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Equivalent fractions
a free lesson with a video

This is a free lesson for fifth grade math, teaching the concept of equivalent fractions. We get an equivalent fraction by splitting the existing pieces further into a certain number of new pieces.

The video below shows you how to get an equivalent fraction by splitting the existing pieces further into a certain number of new pieces (such as into four new pieces). This can be shown using an arrow notation, signifying that both the numerator and the denominator get multiplied by 4. Now there are four times as many colored pieces and four times as many pieces in total.

Besides the video, please also see this free sample worksheet: Equivalent Fractions worksheet. The worksheet shows the same notation and the same idea as the video and the lesson below.




Equivalent Fractions 1

 =         These two fractions are equivalent fractions because they
picture the same amount. You could say that you get to “eat” 
the same amount of “pie” either way. 

In the second picture, each slice has just been split into
two pieces
. The arrows show into how many new pieces
each piece was split.

× 2

3

4

   =   

6

8


× 2

 
 =         Each slice has been split into four.

BEFORE: 1 colored piece, 3 total.
AFTER: 4 colored pieces, 12 total.

Notice: we get FOUR times as many colored pieces and FOUR times as many total pieces. Both the numerator and the denominator get multiplied by 4.

× 4

1

3

=

4

12


× 4

 
When all of the pieces are split the same way, both the number of colored pieces (the numerator)
and the total number of pieces (the denominator) get multiplied by the same number.

1. Connect the pictures that show equivalent fractions. Write the name of each fraction beside its picture.

1

2

 

 

 

 

                  

                         

2. Make a chain of equivalent fractions.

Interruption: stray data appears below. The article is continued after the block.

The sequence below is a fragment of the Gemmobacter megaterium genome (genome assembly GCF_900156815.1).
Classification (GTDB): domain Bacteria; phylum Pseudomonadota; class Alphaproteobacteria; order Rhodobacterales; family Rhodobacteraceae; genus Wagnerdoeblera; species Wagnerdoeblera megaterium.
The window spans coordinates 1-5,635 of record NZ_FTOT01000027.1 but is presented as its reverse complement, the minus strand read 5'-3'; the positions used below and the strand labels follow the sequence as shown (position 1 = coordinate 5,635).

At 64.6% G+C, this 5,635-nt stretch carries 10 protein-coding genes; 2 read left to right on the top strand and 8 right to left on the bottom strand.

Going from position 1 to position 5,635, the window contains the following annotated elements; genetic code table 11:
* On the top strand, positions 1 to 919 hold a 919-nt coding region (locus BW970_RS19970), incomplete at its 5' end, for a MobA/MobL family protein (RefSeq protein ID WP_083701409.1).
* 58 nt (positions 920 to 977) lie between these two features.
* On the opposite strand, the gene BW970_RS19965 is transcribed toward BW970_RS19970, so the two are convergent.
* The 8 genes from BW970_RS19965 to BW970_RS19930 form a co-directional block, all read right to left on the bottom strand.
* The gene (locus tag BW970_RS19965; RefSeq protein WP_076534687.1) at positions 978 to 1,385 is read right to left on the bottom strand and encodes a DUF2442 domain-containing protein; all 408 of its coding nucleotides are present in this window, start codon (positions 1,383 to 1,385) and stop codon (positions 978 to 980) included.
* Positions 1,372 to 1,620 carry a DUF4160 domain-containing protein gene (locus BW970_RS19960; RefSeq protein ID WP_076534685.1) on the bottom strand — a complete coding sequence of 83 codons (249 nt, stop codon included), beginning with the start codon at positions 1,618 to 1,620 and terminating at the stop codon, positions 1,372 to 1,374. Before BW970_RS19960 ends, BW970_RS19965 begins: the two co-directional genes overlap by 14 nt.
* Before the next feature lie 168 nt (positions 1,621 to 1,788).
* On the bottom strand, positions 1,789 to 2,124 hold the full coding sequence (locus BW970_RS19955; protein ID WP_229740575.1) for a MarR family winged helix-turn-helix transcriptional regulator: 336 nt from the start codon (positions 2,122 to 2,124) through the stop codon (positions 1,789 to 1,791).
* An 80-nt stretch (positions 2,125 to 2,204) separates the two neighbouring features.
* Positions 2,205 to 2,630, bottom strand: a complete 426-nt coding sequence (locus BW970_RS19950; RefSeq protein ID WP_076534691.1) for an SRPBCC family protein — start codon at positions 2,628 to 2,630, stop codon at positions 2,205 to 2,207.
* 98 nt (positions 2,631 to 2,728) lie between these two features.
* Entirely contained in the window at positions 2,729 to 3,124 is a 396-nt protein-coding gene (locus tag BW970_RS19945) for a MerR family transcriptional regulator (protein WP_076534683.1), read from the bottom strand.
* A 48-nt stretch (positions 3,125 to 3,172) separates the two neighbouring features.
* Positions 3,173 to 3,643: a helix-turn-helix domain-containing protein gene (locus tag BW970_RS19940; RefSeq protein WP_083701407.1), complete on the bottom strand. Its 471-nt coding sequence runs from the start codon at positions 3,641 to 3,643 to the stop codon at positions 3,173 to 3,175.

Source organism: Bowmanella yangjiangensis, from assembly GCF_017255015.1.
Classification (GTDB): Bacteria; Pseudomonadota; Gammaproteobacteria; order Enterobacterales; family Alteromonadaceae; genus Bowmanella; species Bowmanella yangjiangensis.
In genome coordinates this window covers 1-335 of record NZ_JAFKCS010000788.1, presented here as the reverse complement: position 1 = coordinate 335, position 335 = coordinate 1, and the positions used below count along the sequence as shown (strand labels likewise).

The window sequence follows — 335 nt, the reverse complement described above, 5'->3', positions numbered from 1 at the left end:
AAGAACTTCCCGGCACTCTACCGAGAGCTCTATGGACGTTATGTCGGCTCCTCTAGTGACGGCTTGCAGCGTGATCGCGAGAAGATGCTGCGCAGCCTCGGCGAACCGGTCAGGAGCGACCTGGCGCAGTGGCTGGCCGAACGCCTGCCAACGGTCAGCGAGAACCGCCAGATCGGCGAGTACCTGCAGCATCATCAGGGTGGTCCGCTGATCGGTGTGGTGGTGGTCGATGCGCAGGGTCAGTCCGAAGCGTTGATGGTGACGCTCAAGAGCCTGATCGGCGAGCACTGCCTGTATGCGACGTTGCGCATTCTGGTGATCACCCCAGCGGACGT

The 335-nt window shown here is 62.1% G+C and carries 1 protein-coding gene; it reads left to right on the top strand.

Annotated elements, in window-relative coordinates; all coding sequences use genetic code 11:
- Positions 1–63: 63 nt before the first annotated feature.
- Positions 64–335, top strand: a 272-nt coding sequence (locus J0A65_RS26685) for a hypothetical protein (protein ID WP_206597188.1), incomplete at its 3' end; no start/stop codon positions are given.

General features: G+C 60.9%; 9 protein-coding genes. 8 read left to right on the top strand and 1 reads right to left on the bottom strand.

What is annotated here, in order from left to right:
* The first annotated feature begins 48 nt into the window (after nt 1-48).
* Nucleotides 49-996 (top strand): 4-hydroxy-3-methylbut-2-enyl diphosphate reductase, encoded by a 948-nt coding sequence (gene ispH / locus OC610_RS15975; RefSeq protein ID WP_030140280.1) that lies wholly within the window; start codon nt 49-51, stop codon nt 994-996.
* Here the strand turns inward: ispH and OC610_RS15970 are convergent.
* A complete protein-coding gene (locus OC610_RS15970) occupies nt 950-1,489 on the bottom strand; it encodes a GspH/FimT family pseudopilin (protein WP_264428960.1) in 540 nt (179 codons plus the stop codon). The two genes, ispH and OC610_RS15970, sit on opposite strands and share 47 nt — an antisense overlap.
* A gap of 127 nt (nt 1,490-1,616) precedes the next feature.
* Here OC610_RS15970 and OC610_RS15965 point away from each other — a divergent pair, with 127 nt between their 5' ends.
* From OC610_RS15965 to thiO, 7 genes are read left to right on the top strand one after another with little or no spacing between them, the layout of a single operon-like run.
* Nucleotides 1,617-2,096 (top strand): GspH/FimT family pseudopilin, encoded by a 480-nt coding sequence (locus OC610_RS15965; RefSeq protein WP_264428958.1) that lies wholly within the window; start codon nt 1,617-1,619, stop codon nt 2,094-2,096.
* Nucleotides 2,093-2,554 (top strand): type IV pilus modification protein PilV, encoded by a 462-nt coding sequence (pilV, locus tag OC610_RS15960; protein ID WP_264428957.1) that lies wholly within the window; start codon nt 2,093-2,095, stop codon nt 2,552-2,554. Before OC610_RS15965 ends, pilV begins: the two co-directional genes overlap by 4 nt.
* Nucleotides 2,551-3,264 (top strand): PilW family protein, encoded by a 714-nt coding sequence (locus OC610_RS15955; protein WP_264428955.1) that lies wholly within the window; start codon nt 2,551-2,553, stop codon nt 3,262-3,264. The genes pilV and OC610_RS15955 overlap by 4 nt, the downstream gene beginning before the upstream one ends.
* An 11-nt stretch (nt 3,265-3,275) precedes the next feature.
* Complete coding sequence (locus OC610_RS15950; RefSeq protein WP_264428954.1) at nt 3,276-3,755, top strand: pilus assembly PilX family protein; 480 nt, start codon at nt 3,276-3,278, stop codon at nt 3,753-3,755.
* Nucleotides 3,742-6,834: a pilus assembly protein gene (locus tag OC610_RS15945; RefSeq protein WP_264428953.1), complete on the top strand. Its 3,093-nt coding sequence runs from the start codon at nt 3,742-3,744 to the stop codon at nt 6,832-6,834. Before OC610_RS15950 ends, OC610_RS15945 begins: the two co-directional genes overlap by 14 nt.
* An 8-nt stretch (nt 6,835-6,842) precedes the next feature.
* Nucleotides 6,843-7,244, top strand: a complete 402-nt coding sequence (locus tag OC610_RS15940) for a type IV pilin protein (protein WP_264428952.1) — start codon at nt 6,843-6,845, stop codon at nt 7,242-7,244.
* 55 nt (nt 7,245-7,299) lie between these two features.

= = =

1

2

= =

=

 

 

 = 

5

 

 = 

6

 

 =       =     


3. Split the pieces by drawing the new pieces in the right-hand picture. Write the equivalent
    fractions.

a.  Split each piece in two.

=

× 2

2

5

=

 

 


× 2

b.  Split each piece into three.

=

× 3

1

2

=

 

 


× 3

c.  Split each piece in two.

=

× 2

2

3

=

 

 


× 2

d.  Split each piece in two.

=

 
=

 

 

e.  Split each piece into three.

=

 

 

 
=

f.  Split each piece in two.

=

 

 

 
=

g.  Split each piece in two.

=

h.  Split each piece in two.

=

i.  Split each piece into five.

=

4. Write the equivalent fraction. Imagine or draw the helping arrows.

a. Split each
piece into four.

3

4

 =  

b. Split each
piece in two.

5

8

 =  

 

c. Split each
piece into six.

1

2

 =  

d. Split each
piece into four.

2

7

 =  

e. Split each
piece into five.

1

4

 =  

f. Split each
piece into three.

2

7

 =  

g. Split each
piece into ten.

5

8

 =  

h. Split each
piece into eight.

1

2

 =  

i. Split each
piece into seven.

3

5

 =  

j. Split each
piece into eight.

3

7

 =  

 



5. Figure out how many ways the pieces were split and write the missing numerator or denominator.

a. Pieces were
    split into three.

× 3

4

7

=

 

21


× 3

b. Pieces were
    split into ____ .

×    

4

5

=

 

20


×    

c. Pieces were
    split into ____ .

×    

1

6

=

 

18


×    

d. Pieces were
    split into ____ .

×    

6

7

=

 

14


×    

e. Pieces were
    split into ____ .

×    

2

3

=

8

 


×    

f.

7

10

=

14

 

g.

5

9

=

15

 

h.

1

8

=

6

 

i.

4

9

=

 

54

j.

8

11

=

 

44

k.

3

10

=

9

 

l.

2

11

=

6

 

m.

4

7

=

 

56

n.

1

6

=

 

54

o.

7

8

=

 

64

6. Mark the equivalent fractions on the number lines.

    a.   

2

3

 = 

     

12

 = 

     

24

 

    b.   

5

6

 = 

     

12

 = 

     

24

 

    c. Find and mark two fractions on the 12th parts number line that do not
        have an equivalent fraction on the 3rd parts number line. Write them here →

    d. Find and mark two fractions on the 24th parts number line that do not
        have an equivalent fraction on the 12th parts number line. Write them here →

 

7. A family of four baked two pizzas. Dad ate 1/2 of
one pizza, Mom and Cindy ate 1/3 of a pizza each,
and Derek ate the rest.

a. Write equivalent fractions for the fractions
    mentioned in the problem, using 1/12 parts.

b. Figure out which fraction of a pizza Derek ate.

  Fraction Equivalent fraction
Dad 1/2  
Mom    
Cindy    
Derek    



This lesson is taken from Maria Miller's book Math Mammoth Fractions 1, and posted at www.HomeschoolMath.net with permission from the author. Copyright © Taina Maria Miller.



Math Mammoth Fractions 1

A self-teaching worktext for 5th grade that teaches fractions and their operations with visual models. The book covers fractions, mixed numbers, adding and subtracting like fractions, adding and subtracting mixed numbers, adding and subtracting unlike fractions, and comparing fractions.

Download ($3.50). Also available as a printed copy.

Learn more and see the free samples!

See more topical Math Mammoth books



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